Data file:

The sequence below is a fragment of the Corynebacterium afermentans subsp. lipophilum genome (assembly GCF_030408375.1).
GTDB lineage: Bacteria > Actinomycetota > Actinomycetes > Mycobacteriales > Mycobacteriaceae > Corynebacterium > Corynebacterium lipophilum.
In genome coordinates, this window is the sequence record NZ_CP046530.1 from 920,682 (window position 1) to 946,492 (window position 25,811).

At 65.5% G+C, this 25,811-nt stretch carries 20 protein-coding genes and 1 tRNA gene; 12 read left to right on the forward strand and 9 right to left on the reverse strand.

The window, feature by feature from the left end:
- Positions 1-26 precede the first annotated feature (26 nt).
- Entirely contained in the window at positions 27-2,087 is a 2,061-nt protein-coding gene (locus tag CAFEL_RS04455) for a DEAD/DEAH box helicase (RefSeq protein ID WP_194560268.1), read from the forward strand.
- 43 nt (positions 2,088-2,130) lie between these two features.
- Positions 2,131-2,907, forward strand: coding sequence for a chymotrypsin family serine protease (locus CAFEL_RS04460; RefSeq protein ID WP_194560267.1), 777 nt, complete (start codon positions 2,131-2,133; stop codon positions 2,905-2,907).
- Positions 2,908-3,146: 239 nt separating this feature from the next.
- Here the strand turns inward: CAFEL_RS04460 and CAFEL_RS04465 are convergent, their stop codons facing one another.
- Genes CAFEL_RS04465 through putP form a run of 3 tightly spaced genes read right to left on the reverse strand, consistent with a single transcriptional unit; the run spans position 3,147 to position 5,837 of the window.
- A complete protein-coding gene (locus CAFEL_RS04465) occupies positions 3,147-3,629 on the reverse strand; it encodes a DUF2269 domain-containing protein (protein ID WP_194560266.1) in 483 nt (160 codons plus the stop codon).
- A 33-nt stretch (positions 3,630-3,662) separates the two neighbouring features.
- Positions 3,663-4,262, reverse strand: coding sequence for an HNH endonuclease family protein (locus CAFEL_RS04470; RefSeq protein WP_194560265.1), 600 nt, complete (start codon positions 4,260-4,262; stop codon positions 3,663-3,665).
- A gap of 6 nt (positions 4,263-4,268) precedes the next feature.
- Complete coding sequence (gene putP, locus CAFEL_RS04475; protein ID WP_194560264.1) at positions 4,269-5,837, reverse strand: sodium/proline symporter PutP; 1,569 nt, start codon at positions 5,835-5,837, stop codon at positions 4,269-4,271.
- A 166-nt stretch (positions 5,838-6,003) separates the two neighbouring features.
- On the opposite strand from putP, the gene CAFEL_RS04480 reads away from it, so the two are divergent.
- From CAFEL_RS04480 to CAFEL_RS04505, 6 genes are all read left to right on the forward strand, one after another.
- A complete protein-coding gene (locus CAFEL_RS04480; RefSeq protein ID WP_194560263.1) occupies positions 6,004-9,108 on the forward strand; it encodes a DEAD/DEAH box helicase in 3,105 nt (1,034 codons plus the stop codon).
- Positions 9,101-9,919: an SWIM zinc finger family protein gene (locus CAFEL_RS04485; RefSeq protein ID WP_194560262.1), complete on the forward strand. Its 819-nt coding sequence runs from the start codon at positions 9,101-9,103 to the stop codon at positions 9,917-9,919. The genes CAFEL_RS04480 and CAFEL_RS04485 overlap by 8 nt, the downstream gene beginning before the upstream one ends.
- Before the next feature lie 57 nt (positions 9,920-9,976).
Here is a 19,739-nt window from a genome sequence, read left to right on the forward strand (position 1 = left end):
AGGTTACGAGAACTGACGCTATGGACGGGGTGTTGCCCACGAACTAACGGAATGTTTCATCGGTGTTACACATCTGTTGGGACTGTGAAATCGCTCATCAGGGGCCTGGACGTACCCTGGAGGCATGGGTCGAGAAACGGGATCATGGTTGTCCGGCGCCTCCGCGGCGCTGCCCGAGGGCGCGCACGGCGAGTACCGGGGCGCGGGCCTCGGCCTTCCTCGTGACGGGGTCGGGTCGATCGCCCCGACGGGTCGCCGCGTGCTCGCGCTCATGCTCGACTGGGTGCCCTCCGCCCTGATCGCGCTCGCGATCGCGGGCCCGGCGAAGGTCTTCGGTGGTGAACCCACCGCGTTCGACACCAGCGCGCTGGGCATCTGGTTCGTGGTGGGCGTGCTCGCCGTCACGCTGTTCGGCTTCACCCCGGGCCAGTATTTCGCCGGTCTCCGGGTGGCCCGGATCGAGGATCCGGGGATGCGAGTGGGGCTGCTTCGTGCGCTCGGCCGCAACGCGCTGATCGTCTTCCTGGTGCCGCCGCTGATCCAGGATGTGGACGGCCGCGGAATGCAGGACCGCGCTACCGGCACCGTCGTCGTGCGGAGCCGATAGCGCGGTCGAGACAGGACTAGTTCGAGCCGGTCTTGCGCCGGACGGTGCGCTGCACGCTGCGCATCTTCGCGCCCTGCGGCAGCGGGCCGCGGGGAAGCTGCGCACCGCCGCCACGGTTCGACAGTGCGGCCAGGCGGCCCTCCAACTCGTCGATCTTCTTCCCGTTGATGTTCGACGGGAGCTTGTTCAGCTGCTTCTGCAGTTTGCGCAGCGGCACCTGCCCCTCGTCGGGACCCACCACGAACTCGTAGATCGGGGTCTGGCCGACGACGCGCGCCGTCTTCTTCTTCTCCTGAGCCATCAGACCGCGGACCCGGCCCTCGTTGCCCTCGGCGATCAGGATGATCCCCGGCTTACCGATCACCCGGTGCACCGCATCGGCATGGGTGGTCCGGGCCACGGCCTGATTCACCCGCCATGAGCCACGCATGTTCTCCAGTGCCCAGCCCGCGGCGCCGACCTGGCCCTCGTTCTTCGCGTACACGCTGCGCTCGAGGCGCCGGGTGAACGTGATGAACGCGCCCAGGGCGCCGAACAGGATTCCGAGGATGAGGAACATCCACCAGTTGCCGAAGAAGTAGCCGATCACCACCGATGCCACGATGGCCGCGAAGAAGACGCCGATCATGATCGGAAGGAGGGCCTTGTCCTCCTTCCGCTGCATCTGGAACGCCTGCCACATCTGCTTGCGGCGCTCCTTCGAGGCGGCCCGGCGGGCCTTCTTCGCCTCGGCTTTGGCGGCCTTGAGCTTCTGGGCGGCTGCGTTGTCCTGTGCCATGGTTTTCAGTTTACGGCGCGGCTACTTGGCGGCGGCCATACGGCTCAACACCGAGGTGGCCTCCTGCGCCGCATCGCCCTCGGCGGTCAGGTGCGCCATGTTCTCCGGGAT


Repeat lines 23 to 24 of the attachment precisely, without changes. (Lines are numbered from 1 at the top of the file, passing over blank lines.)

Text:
- Before the next feature lie 57 nt (positions 9,920-9,976).
Here is a 19,739-nt window from a genome sequence, read left to right on the forward strand (position 1 = left end):